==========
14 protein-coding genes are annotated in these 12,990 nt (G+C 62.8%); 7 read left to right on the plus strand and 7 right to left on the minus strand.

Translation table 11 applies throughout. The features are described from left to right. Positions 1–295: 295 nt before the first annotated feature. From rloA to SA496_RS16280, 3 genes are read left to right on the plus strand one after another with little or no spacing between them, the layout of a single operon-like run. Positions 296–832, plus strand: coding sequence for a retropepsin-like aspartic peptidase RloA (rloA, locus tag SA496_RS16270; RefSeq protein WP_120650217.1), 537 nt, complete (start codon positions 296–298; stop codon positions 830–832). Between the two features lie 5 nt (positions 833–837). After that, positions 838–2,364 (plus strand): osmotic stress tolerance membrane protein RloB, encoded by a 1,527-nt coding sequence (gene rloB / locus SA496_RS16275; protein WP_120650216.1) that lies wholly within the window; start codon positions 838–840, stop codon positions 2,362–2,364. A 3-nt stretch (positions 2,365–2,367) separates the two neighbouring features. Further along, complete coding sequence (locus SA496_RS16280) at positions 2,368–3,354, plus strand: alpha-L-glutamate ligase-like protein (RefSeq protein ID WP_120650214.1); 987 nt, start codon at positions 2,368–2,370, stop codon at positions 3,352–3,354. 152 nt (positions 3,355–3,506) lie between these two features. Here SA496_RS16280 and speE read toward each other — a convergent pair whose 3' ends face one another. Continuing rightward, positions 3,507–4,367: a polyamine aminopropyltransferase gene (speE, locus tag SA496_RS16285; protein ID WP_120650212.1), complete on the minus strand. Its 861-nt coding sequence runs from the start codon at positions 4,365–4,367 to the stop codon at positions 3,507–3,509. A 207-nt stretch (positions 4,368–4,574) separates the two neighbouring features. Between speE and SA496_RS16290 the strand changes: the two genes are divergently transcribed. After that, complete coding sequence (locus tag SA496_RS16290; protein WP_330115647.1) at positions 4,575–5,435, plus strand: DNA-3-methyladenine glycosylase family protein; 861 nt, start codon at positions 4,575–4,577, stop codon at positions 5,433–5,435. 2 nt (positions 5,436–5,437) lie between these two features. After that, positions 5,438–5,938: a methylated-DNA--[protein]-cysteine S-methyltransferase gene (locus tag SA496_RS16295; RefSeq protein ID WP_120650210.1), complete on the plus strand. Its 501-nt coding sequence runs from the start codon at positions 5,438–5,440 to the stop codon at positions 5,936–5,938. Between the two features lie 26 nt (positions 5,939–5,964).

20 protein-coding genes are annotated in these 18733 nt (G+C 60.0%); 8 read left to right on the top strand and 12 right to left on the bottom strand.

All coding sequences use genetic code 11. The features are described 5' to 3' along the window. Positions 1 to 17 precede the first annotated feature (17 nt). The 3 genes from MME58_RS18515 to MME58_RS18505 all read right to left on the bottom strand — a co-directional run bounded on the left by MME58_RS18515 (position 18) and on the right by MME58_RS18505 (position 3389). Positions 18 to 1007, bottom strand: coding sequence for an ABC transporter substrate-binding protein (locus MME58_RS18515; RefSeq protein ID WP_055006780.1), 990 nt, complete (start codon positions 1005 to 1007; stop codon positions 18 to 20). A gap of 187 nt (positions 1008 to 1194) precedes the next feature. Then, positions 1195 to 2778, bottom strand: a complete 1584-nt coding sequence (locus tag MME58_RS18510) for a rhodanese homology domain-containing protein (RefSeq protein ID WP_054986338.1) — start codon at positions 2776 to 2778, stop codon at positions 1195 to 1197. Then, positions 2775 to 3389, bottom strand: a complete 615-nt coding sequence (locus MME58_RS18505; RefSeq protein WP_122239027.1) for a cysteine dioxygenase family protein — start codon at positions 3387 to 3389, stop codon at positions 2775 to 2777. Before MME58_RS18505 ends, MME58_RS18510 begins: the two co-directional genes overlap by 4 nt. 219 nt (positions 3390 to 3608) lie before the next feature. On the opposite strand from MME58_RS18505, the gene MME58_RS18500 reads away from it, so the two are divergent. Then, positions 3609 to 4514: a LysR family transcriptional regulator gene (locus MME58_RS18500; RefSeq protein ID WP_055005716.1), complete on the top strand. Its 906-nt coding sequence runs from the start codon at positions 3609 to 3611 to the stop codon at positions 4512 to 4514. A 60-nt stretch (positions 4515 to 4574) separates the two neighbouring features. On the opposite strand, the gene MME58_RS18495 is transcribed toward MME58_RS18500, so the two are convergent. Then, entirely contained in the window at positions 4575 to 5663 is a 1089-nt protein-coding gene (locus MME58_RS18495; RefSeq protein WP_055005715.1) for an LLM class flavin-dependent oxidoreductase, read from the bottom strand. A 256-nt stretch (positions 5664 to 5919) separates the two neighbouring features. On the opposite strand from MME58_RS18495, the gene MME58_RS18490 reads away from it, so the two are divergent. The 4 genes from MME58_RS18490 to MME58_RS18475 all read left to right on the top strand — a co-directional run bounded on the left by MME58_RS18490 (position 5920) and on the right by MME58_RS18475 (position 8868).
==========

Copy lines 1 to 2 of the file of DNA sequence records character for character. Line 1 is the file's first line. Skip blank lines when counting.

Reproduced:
14 protein-coding genes are annotated in these 12,990 nt (G+C 62.8%); 7 read left to right on the plus strand and 7 right to left on the minus strand.

Translation table 11 applies throughout. The features are described from left to right. Positions 1–295: 295 nt before the first annotated feature. From rloA to SA496_RS16280, 3 genes are read left to right on the plus strand one after another with little or no spacing between them, the layout of a single operon-like run. Positions 296–832, plus strand: coding sequence for a retropepsin-like aspartic peptidase RloA (rloA, locus tag SA496_RS16270; RefSeq protein WP_120650217.1), 537 nt, complete (start codon positions 296–298; stop codon positions 830–832). Between the two features lie 5 nt (positions 833–837). After that, positions 838–2,364 (plus strand): osmotic stress tolerance membrane protein RloB, encoded by a 1,527-nt coding sequence (gene rloB / locus SA496_RS16275; protein WP_120650216.1) that lies wholly within the window; start codon positions 838–840, stop codon positions 2,362–2,364. A 3-nt stretch (positions 2,365–2,367) separates the two neighbouring features. Further along, complete coding sequence (locus SA496_RS16280) at positions 2,368–3,354, plus strand: alpha-L-glutamate ligase-like protein (RefSeq protein ID WP_120650214.1); 987 nt, start codon at positions 2,368–2,370, stop codon at positions 3,352–3,354. 152 nt (positions 3,355–3,506) lie between these two features. Here SA496_RS16280 and speE read toward each other — a convergent pair whose 3' ends face one another. Continuing rightward, positions 3,507–4,367: a polyamine aminopropyltransferase gene (speE, locus tag SA496_RS16285; protein ID WP_120650212.1), complete on the minus strand. Its 861-nt coding sequence runs from the start codon at positions 4,365–4,367 to the stop codon at positions 3,507–3,509. A 207-nt stretch (positions 4,368–4,574) separates the two neighbouring features. Between speE and SA496_RS16290 the strand changes: the two genes are divergently transcribed. After that, complete coding sequence (locus tag SA496_RS16290; protein WP_330115647.1) at positions 4,575–5,435, plus strand: DNA-3-methyladenine glycosylase family protein; 861 nt, start codon at positions 4,575–4,577, stop codon at positions 5,433–5,435. 2 nt (positions 5,436–5,437) lie between these two features. After that, positions 5,438–5,938: a methylated-DNA--[protein]-cysteine S-methyltransferase gene (locus tag SA496_RS16295; RefSeq protein ID WP_120650210.1), complete on the plus strand. Its 501-nt coding sequence runs from the start codon at positions 5,438–5,440 to the stop codon at positions 5,936–5,938. Between the two features lie 26 nt (positions 5,939–5,964).